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Physiol Rev. 2010 Oct;90(4):1507-46. doi: 10.1152/physrev.00054.2009.

Mitogen-activated protein kinase signaling in the heart: angels versus demons in a heart-breaking tale.

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Departments of Anesthesiology, Physiology, and Medicine, David Geffen School of Medicine, Molecular Biology, Institute, University of California at Los Angeles, Los Angeles, CA 90095, USA.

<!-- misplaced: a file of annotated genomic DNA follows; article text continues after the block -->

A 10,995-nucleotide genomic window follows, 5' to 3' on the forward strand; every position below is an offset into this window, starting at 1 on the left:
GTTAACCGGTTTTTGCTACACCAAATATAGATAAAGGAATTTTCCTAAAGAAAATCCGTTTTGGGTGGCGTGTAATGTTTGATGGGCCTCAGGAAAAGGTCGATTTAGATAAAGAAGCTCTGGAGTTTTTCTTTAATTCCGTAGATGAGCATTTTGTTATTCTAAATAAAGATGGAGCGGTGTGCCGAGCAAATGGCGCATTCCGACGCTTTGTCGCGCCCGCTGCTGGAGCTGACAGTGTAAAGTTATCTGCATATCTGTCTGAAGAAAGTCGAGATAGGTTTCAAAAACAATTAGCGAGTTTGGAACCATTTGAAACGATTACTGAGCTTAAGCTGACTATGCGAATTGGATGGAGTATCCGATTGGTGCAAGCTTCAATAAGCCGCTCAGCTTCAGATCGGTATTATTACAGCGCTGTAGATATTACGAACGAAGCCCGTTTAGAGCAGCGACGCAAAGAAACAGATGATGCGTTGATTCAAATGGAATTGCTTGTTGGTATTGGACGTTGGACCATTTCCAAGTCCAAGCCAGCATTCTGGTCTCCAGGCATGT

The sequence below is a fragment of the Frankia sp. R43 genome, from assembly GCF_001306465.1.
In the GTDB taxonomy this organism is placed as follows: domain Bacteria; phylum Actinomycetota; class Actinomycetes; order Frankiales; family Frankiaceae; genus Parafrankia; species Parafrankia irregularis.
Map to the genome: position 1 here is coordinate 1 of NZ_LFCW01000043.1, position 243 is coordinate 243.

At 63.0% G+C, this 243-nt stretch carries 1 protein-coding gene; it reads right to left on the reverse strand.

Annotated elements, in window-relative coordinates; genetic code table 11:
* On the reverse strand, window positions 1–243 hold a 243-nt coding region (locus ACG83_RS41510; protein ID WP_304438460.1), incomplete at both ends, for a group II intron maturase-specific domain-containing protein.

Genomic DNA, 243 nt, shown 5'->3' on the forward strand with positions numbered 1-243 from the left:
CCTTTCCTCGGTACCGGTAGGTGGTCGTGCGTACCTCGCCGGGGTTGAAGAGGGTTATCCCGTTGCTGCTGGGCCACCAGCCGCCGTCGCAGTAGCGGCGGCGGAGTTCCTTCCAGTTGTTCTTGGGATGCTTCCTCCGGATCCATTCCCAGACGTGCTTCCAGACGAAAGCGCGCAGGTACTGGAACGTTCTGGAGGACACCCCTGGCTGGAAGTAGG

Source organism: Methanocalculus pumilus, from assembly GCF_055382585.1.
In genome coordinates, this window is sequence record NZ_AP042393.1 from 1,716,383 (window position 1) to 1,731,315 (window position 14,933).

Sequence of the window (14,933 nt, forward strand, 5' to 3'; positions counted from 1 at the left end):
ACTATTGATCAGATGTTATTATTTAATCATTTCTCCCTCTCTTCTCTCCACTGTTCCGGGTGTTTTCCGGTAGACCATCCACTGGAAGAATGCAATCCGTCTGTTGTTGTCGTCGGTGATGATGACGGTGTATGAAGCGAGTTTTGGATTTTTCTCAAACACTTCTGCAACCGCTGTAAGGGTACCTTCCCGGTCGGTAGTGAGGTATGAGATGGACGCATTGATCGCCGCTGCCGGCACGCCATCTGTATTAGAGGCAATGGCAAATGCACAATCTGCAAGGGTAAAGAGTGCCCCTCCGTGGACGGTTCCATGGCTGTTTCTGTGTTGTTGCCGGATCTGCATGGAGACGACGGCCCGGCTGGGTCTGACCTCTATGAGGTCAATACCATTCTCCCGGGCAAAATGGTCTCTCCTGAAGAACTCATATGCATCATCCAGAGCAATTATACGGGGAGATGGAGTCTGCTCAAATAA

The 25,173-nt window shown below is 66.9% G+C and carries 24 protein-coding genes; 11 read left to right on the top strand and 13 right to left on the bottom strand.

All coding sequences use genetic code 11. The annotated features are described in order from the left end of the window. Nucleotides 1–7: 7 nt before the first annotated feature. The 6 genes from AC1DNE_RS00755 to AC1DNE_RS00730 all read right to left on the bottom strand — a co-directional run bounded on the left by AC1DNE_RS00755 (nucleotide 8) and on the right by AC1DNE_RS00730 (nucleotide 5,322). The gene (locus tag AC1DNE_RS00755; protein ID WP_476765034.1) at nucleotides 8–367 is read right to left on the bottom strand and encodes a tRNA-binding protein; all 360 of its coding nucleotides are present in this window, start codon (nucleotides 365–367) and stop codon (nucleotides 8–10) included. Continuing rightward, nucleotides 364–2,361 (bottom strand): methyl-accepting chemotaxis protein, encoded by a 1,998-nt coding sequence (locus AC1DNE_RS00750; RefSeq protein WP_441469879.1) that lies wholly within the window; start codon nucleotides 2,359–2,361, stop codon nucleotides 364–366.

Among the myriad of intracellular signaling networks that govern the cardiac development and pathogenesis, mitogen-activated protein kinases (MAPKs) are prominent players that have been the focus of extensive investigations in the past decades. The four best characterized MAPK subfamilies, ERK1/2, JNK, p38, and ERK5, are the targets of pharmacological and genetic manipulations to uncover their roles in cardiac development, function, and diseases. However, information reported in the literature from these efforts has not yet resulted in a clear view about the roles of specific MAPK pathways in heart. Rather, controversies from contradictive results have led to a perception that MAPKs are ambiguous characters in heart with both protective and detrimental effects. The primary object of this review is to provide a comprehensive overview of the current progress, in an effort to highlight the areas where consensus is established verses the ones where controversy remains. MAPKs in cardiac development, cardiac hypertrophy, ischemia/reperfusion injury, and pathological remodeling are the main focuses of this review as these represent the most critical issues for evaluating MAPKs as viable targets of therapeutic development. The studies presented in this review will help to reveal the major challenges in the field and the limitations of current approaches and point to a critical need in future studies to gain better understanding of the fundamental mechanisms of MAPK function and regulation in the heart.

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